Capturing the essence of Jimi Hendrix, King Crimson, and Elephant9, Dusan shows his love of the three genres by giving it an ominous and magnetic atmosphere to go into the voyages of space with his music along with his fellow space cadets to hurtle through the cosmos through five centerpieces. Pieces like In the Last Moment II and Embracing Simplicity,  goes through darker passages as the intensity starts to raise up a bit more before going into your car and headed down a long and winding road to focus into the future and what will lie ahead for them.

Dusan changes various moods by going into those territories by increasing it that is a jawdropping moment as he along with Marko and Bernat go through a time machine as if it was 1974 all over again by paying tribute the Red-era of Crimson’s masterpiece while seeing Robert Fripp himself being blown away by them and receiving the hand shake from the maestro. The title track is a psych-fuzz composition with a post-jazz rock and at times middle-eastern twist thanks to Bernat’s walking bass lines, the band goes into that mode while the bluesy Zeppelin-sque rock flavored touches with One on One and the rockabilly sound of the ‘50s on Bluesracho gives the band a chance to relax from their moody and darker passages and have a blast.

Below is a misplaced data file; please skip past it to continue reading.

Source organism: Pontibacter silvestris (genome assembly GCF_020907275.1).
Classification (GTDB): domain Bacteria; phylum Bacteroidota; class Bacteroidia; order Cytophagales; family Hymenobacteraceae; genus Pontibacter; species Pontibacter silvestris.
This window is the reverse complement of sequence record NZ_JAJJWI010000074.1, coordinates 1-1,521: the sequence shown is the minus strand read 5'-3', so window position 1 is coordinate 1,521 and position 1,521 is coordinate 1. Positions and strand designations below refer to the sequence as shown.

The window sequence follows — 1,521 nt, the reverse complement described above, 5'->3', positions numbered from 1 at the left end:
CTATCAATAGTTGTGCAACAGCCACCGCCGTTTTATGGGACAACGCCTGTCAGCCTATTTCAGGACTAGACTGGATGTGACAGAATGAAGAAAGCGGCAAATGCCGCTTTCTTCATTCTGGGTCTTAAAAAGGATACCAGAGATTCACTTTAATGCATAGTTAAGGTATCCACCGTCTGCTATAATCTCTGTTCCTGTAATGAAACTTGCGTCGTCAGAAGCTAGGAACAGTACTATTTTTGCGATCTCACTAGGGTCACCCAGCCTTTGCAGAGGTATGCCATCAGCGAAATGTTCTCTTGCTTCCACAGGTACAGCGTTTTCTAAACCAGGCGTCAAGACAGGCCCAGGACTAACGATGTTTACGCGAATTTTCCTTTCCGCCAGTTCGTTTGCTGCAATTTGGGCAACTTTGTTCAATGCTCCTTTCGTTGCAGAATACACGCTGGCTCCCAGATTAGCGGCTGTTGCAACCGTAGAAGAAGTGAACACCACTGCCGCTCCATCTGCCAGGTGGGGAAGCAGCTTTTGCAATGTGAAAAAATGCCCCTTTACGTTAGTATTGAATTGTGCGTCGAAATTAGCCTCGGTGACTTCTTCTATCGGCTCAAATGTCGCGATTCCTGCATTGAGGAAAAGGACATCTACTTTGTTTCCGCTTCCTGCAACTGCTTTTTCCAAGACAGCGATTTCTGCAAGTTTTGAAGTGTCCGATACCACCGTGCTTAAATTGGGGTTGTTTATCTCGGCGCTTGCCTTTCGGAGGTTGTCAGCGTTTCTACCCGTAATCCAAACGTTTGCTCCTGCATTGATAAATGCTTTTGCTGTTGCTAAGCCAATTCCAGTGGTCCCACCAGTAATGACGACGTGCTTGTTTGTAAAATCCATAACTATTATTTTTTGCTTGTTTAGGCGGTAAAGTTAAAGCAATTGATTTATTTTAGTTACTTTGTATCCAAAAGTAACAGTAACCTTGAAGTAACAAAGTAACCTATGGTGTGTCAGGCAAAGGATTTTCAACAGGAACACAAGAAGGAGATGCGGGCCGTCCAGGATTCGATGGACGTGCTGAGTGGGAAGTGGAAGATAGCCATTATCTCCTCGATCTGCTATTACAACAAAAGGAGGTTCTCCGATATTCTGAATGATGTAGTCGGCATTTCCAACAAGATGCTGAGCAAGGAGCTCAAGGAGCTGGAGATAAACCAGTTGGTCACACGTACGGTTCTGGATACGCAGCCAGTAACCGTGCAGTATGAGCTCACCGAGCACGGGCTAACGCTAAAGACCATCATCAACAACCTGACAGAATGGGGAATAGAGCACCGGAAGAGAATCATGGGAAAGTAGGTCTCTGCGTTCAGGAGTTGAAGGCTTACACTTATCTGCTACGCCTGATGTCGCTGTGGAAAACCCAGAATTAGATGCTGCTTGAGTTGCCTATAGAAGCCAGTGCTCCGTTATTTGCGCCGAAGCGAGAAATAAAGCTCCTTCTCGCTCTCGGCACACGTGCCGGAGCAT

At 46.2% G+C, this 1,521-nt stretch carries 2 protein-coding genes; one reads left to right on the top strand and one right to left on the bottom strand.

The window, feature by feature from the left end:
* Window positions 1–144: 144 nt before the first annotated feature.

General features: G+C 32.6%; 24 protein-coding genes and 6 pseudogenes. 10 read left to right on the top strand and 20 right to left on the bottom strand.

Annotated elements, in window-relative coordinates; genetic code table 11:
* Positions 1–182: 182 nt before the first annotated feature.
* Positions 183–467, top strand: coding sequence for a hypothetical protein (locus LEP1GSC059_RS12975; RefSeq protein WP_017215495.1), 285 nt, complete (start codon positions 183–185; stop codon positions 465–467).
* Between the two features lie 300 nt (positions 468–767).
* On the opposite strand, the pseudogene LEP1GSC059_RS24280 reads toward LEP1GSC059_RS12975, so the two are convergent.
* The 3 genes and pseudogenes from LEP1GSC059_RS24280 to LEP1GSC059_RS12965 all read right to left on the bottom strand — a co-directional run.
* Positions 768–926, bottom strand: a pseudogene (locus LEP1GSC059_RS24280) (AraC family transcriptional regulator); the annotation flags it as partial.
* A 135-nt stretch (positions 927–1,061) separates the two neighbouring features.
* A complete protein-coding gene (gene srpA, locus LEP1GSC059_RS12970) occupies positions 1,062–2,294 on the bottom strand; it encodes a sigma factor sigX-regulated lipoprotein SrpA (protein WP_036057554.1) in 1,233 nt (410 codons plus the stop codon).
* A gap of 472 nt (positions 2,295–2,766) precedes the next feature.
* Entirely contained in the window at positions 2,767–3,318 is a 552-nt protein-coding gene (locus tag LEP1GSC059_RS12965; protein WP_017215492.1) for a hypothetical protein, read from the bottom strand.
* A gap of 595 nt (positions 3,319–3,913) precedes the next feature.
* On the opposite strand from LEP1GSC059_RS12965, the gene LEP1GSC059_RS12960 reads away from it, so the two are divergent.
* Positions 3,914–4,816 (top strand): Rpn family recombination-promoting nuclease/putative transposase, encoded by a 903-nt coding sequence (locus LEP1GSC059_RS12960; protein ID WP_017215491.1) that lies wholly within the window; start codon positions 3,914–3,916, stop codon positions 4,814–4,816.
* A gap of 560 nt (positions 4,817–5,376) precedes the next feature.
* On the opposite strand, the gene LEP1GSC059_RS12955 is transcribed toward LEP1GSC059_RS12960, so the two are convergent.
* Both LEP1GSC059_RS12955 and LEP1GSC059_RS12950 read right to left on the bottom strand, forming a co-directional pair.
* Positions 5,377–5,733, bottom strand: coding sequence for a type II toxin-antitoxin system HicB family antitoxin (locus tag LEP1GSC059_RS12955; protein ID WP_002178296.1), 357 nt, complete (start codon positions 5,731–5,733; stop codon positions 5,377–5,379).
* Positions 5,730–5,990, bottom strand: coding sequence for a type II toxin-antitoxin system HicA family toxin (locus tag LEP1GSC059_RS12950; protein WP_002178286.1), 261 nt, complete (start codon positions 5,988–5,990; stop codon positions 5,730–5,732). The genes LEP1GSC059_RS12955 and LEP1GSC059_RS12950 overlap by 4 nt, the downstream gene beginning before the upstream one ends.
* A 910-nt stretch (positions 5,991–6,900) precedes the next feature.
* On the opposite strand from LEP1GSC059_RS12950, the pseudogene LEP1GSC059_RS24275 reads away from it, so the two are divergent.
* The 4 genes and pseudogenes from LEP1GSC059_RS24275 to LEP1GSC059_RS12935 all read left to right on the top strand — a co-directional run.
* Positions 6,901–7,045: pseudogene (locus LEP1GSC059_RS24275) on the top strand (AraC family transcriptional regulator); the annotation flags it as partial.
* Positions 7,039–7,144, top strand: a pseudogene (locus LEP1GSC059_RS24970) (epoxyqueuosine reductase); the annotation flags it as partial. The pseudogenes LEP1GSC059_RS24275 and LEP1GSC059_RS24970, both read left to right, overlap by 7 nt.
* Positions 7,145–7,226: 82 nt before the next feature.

The doom of the waltz on Drumer’s Dance comes in handy for the first few minutes before Bernat comes up with this beautiful solo on the bass as Marko is laying down the surroundings while Dusan is going through various chord progressions. Am I Walking Wrong? Is soon going to become the Christmas / Hanukkah gift for any jazz or prog fan to sink into. I have listen to this three times already and when you put this on, you will embark on for an amazing journey with the power trio. So if you love Jazz and Prog with a dosage of Red-era Crimson and Elephant9, you have come to the right place.